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Pressure mounts on ex-foreign secretary Johnson to apologise over his burqa remarks

In a newspaper article, Johnson had opposed a complete ban on Islamic clothing in line with the recent burqa ban in Denmark, but said that "it was absolutely ridiculous that people should choose to go around looking like letterboxes".


PTI 08 Aug 2018, 03:34 PM United Kingdom

British Prime Minister Theresa May today joined in calls for her former foreign secretary, Boris Johnson, to apologize for his disparaging remark on the burqa-clad women, comparing them to letterboxes.

In a newspaper article, Johnson had opposed a complete ban on Islamic clothing in line with the recent burqa ban in Denmark, but said that "it was absolutely ridiculous that people should choose to go around looking like letterboxes".

His remarks drew condemnation and prompted calls for an apology, with the Muslim Council of Britain accusing him of "pandering to the far right" and Opposition Labour party MPs accusing him of stoking Islamophobia.

May admitted that it was clear his former Cabinet colleague's remarks had "caused offense" and backed Conservative party chairman Brandon Lewis' earlier call for an apology.

"I agree with Brandon Lewis (on an apology). Some of the terms Boris used describing people's appearance obviously have offended," she said.

"What's important is do we believe people should have the right to practice their religion and, in the case of women and the burqa and niqab, to choose how they dress. I believe women should be able to choose how they dress," she added.

As Johnson seemed adamant to not react to the mounting controversy, a senior Tory party Muslim peer called for him to be kicked out of the party over his remarks.

Lord Sheikh said the party whip should be taken away from the former Cabinet minister, which would mean Johnson would no longer sit in the House of Commons as a Conservative party MP.

"Take the whip from him. Why not? He's not a superhuman being, he's a member of the party," he adding, "The party chairman, the Prime Minister has the right to take the whip... that's the thing I'd like to see".

Another UK minister, culture secretary Jeremy Wright, also agreed that the words used by Johnson were ill-judged. He said that while there was no reason not to have a "robust conversation", as "public figures and we have an additional obligation to be careful".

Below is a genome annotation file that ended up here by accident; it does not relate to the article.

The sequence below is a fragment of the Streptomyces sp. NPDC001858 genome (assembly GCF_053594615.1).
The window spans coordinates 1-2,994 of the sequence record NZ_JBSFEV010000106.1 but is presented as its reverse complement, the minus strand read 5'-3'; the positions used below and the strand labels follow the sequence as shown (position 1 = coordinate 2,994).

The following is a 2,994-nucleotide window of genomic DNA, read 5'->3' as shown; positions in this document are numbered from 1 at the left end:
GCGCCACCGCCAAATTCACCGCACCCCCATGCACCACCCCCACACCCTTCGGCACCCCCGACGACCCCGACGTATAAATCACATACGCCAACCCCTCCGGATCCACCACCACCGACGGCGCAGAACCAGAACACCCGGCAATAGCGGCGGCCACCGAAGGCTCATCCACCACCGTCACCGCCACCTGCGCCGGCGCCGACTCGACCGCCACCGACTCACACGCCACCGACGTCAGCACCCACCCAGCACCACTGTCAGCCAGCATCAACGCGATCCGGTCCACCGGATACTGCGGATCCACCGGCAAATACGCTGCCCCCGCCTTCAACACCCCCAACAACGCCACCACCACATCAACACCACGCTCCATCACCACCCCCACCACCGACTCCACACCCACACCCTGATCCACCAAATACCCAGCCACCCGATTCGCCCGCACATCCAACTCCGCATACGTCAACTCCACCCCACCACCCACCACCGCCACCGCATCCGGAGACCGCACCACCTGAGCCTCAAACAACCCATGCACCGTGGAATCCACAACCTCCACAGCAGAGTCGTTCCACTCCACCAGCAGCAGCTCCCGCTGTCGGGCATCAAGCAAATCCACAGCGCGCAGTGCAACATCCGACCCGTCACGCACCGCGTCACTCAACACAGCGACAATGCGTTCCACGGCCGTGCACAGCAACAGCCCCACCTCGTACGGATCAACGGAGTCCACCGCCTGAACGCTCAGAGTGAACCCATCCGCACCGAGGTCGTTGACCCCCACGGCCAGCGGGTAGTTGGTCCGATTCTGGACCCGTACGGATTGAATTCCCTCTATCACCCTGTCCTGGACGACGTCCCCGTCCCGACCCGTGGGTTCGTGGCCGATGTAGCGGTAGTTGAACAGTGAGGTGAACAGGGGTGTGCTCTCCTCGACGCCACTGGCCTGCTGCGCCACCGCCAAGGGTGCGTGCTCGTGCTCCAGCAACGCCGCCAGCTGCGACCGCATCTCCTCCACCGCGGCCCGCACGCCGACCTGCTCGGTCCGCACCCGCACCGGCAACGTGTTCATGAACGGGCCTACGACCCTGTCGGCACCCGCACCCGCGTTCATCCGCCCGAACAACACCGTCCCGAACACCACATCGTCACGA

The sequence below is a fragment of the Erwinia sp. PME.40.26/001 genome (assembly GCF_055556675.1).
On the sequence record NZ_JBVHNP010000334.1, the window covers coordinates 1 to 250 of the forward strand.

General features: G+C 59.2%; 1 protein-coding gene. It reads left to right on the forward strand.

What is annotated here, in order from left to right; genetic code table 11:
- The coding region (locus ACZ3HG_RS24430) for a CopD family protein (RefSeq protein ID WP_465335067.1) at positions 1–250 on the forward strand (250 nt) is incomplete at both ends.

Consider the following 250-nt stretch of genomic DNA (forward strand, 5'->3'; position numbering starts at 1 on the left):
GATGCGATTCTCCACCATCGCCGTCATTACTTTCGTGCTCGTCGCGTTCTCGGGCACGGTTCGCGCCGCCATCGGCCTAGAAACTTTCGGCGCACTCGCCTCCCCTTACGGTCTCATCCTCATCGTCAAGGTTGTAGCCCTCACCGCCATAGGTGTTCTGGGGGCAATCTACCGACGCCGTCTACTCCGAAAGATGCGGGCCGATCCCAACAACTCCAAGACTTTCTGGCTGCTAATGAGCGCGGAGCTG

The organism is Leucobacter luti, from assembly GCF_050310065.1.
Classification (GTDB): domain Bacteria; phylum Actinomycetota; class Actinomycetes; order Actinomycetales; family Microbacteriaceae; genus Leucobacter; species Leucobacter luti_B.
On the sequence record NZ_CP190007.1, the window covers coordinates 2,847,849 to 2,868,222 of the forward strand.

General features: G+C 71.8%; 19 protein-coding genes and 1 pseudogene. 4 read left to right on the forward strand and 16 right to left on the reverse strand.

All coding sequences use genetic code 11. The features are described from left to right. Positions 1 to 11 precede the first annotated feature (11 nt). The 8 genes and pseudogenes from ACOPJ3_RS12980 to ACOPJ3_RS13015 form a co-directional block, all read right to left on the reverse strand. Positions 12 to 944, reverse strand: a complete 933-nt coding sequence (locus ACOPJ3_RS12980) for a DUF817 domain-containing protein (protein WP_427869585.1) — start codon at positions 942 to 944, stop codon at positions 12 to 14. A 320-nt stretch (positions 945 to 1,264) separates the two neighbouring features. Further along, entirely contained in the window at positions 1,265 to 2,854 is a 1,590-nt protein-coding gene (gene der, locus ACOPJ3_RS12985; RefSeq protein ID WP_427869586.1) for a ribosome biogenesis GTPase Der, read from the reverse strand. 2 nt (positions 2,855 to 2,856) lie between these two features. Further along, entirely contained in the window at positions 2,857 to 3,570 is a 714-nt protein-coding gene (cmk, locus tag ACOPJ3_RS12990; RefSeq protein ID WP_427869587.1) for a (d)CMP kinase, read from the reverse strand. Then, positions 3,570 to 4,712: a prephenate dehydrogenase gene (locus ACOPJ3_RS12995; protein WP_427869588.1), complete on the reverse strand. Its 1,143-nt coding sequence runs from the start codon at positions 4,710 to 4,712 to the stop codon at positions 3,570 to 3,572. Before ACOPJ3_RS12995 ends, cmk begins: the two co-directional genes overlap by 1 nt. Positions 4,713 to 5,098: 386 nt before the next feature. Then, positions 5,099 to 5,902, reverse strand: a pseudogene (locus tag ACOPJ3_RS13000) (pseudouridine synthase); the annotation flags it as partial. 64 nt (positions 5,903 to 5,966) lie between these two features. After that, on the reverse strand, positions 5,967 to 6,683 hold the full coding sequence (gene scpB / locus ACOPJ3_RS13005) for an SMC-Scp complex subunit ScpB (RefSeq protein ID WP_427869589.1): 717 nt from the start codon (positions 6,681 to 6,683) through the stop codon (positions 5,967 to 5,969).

Johnson, in his regular column in 'The Daily Telegraph' published on Monday, had laid out his views against a complete ban on face-covering veils (burqa) in line with the recent burqa ban in Denmark.

"If you tell me that the burka (burqa) is oppressive, then I am with you… I would go further and say that it is absolutely ridiculous that people should choose to go around looking like letterboxes," he wrote.

He also said businesses and government agencies in the UK should be able to "enforce a dress code" that allowed them to see people's faces.

His remarks have since come under severe criticism, with some branding them as a sign 'Islamophobia' in the UK’s ruling Conservative party.

Baroness Sayeeda Warsi, a former chair of the Tory party, said Johnson's remarks were "indefensible" and "have no place in the modern Conservative Party".

Johnson, MP for Uxbridge and South Ruislip in London and a former mayor of the city, has been seen as a potential candidate for the leadership of the Conservatives since becoming the party's poster boy for the pro-Brexit group.

He fronted the successful 'Leave campaign' in the 2016 EU referendum, and resigned as foreign secretary last month in protest at Theresa May's Brexit strategy.

While Johnson himself has chosen not to react so far, a source close to the former foreign secretary has said that it is "ridiculous" that his views were being "attacked".

"We have to call it out. If we fail to speak up for liberal values then we are simply yielding ground to reactionaries and extremists," the source said.

(This story has not been edited by Devdiscourse staff and is auto-generated from a syndicated feed.)


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